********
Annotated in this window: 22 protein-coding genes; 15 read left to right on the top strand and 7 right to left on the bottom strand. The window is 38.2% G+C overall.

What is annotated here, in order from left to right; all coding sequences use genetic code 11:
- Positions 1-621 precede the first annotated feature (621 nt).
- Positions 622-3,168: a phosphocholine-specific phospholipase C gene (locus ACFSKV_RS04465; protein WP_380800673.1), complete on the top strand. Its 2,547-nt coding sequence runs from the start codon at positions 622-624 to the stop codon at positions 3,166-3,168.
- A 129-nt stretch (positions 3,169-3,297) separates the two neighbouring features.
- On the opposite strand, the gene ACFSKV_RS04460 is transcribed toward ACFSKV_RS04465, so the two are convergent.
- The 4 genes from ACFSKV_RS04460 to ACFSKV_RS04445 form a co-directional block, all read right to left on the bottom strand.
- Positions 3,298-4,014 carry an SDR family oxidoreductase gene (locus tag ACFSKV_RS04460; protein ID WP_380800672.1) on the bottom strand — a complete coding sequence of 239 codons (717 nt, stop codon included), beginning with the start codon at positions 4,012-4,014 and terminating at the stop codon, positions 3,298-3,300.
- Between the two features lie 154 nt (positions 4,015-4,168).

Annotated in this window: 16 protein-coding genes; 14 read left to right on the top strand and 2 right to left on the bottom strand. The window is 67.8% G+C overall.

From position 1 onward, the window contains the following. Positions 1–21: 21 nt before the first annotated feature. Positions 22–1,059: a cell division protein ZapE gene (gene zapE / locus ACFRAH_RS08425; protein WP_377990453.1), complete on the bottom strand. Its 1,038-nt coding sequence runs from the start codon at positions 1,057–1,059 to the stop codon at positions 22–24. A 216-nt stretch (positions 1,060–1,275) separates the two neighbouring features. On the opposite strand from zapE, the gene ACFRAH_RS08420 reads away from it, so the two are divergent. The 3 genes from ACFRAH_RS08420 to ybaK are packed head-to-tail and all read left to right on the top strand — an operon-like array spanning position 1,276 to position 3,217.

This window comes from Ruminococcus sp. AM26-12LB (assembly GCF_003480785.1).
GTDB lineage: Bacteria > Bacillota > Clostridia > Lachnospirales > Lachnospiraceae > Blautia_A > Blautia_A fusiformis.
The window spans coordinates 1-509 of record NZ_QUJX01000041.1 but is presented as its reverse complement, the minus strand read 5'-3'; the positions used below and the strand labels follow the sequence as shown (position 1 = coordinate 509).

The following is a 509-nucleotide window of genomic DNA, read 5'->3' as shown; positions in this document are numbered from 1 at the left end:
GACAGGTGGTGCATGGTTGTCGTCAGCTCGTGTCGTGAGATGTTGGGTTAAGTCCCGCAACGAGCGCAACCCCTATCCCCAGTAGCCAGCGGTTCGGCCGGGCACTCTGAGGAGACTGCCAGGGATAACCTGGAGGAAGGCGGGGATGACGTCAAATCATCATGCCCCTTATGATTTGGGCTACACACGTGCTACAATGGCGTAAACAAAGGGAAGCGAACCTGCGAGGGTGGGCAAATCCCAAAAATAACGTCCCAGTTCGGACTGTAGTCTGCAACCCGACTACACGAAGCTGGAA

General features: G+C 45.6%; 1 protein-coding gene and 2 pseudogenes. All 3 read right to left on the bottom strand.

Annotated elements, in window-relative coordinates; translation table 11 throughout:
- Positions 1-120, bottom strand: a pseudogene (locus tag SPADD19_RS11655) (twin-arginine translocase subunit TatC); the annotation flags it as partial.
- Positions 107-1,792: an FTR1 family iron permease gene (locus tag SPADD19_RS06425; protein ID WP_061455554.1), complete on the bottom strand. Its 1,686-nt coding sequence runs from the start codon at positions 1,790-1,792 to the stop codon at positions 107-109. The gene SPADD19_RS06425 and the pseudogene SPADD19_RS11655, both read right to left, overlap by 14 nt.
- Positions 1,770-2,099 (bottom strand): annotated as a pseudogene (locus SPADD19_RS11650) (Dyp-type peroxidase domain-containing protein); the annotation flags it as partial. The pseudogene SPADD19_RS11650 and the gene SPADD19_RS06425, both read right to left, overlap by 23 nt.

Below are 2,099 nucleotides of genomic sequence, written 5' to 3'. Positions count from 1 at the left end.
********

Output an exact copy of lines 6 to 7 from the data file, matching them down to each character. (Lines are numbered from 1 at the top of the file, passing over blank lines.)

- On the opposite strand, the gene ACFSKV_RS04460 is transcribed toward ACFSKV_RS04465, so the two are convergent.
- The 4 genes from ACFSKV_RS04460 to ACFSKV_RS04445 form a co-directional block, all read right to left on the bottom strand.